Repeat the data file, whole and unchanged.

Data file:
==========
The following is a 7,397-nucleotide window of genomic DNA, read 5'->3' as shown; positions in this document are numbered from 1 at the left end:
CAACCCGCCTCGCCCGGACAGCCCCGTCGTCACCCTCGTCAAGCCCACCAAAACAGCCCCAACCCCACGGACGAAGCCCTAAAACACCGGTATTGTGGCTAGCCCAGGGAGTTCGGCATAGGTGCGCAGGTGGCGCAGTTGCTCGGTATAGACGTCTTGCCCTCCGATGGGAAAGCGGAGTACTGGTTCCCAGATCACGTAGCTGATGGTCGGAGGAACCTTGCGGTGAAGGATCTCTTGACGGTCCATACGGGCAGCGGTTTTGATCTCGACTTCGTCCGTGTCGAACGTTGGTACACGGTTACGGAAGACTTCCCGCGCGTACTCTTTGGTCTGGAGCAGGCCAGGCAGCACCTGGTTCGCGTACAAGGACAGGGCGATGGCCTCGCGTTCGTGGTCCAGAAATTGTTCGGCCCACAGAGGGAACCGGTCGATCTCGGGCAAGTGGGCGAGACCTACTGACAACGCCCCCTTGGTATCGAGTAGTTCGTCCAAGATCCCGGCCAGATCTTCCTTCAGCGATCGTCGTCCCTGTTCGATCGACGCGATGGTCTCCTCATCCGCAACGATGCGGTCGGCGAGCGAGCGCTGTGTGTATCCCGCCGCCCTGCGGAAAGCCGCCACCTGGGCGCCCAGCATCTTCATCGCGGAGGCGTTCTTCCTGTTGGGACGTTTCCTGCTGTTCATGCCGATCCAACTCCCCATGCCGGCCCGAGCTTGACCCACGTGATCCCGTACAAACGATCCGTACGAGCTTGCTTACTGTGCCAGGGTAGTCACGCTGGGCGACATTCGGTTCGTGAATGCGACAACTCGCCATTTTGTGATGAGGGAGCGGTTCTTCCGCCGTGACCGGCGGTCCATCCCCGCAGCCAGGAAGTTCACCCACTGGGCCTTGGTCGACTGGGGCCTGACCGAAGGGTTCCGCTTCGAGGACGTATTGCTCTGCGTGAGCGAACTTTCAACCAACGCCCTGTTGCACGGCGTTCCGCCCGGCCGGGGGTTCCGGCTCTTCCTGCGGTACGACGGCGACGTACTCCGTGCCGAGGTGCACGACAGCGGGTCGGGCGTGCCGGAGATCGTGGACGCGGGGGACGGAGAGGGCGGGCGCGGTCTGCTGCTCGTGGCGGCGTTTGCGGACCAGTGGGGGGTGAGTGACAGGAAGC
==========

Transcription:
The following is a 7,397-nucleotide window of genomic DNA, read 5'->3' as shown; positions in this document are numbered from 1 at the left end:
CAACCCGCCTCGCCCGGACAGCCCCGTCGTCACCCTCGTCAAGCCCACCAAAACAGCCCCAACCCCACGGACGAAGCCCTAAAACACCGGTATTGTGGCTAGCCCAGGGAGTTCGGCATAGGTGCGCAGGTGGCGCAGTTGCTCGGTATAGACGTCTTGCCCTCCGATGGGAAAGCGGAGTACTGGTTCCCAGATCACGTAGCTGATGGTCGGAGGAACCTTGCGGTGAAGGATCTCTTGACGGTCCATACGGGCAGCGGTTTTGATCTCGACTTCGTCCGTGTCGAACGTTGGTACACGGTTACGGAAGACTTCCCGCGCGTACTCTTTGGTCTGGAGCAGGCCAGGCAGCACCTGGTTCGCGTACAAGGACAGGGCGATGGCCTCGCGTTCGTGGTCCAGAAATTGTTCGGCCCACAGAGGGAACCGGTCGATCTCGGGCAAGTGGGCGAGACCTACTGACAACGCCCCCTTGGTATCGAGTAGTTCGTCCAAGATCCCGGCCAGATCTTCCTTCAGCGATCGTCGTCCCTGTTCGATCGACGCGATGGTCTCCTCATCCGCAACGATGCGGTCGGCGAGCGAGCGCTGTGTGTATCCCGCCGCCCTGCGGAAAGCCGCCACCTGGGCGCCCAGCATCTTCATCGCGGAGGCGTTCTTCCTGTTGGGACGTTTCCTGCTGTTCATGCCGATCCAACTCCCCATGCCGGCCCGAGCTTGACCCACGTGATCCCGTACAAACGATCCGTACGAGCTTGCTTACTGTGCCAGGGTAGTCACGCTGGGCGACATTCGGTTCGTGAATGCGACAACTCGCCATTTTGTGATGAGGGAGCGGTTCTTCCGCCGTGACCGGCGGTCCATCCCCGCAGCCAGGAAGTTCACCCACTGGGCCTTGGTCGACTGGGGCCTGACCGAAGGGTTCCGCTTCGAGGACGTATTGCTCTGCGTGAGCGAACTTTCAACCAACGCCCTGTTGCACGGCGTTCCGCCCGGCCGGGGGTTCCGGCTCTTCCTGCGGTACGACGGCGACGTACTCCGTGCCGAGGTGCACGACAGCGGGTCGGGCGTGCCGGAGATCGTGGACGCGGGGGACGGAGAGGGCGGGCGCGGTCTGCTGCTCGTGGCGGCGTTTGCGGACCAGTGGGGGGTGAGTGACAGGAAGC